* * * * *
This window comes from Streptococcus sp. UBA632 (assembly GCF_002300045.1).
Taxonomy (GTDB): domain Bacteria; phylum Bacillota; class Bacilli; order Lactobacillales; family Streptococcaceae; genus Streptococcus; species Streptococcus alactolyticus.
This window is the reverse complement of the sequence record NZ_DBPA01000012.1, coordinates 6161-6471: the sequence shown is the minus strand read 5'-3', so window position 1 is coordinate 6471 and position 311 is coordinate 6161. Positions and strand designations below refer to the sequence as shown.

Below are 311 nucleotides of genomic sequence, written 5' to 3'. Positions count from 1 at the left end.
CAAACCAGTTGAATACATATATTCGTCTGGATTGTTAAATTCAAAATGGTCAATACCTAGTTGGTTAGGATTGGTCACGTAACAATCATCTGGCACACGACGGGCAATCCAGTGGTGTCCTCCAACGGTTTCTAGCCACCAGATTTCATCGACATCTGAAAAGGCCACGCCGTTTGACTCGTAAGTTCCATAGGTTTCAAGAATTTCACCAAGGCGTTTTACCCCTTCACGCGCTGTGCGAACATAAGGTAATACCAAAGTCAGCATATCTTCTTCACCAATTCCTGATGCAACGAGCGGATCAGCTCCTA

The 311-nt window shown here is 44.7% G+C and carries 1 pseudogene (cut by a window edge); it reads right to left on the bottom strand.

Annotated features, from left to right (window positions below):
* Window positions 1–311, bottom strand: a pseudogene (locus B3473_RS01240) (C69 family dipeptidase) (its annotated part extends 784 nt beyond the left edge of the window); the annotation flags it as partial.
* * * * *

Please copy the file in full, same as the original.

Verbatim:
This window comes from Streptococcus sp. UBA632 (assembly GCF_002300045.1).
Taxonomy (GTDB): domain Bacteria; phylum Bacillota; class Bacilli; order Lactobacillales; family Streptococcaceae; genus Streptococcus; species Streptococcus alactolyticus.
This window is the reverse complement of the sequence record NZ_DBPA01000012.1, coordinates 6161-6471: the sequence shown is the minus strand read 5'-3', so window position 1 is coordinate 6471 and position 311 is coordinate 6161. Positions and strand designations below refer to the sequence as shown.

Below are 311 nucleotides of genomic sequence, written 5' to 3'. Positions count from 1 at the left end.
CAAACCAGTTGAATACATATATTCGTCTGGATTGTTAAATTCAAAATGGTCAATACCTAGTTGGTTAGGATTGGTCACGTAACAATCATCTGGCACACGACGGGCAATCCAGTGGTGTCCTCCAACGGTTTCTAGCCACCAGATTTCATCGACATCTGAAAAGGCCACGCCGTTTGACTCGTAAGTTCCATAGGTTTCAAGAATTTCACCAAGGCGTTTTACCCCTTCACGCGCTGTGCGAACATAAGGTAATACCAAAGTCAGCATATCTTCTTCACCAATTCCTGATGCAACGAGCGGATCAGCTCCTA

The 311-nt window shown here is 44.7% G+C and carries 1 pseudogene (cut by a window edge); it reads right to left on the bottom strand.

Annotated features, from left to right (window positions below):
* Window positions 1–311, bottom strand: a pseudogene (locus B3473_RS01240) (C69 family dipeptidase) (its annotated part extends 784 nt beyond the left edge of the window); the annotation flags it as partial.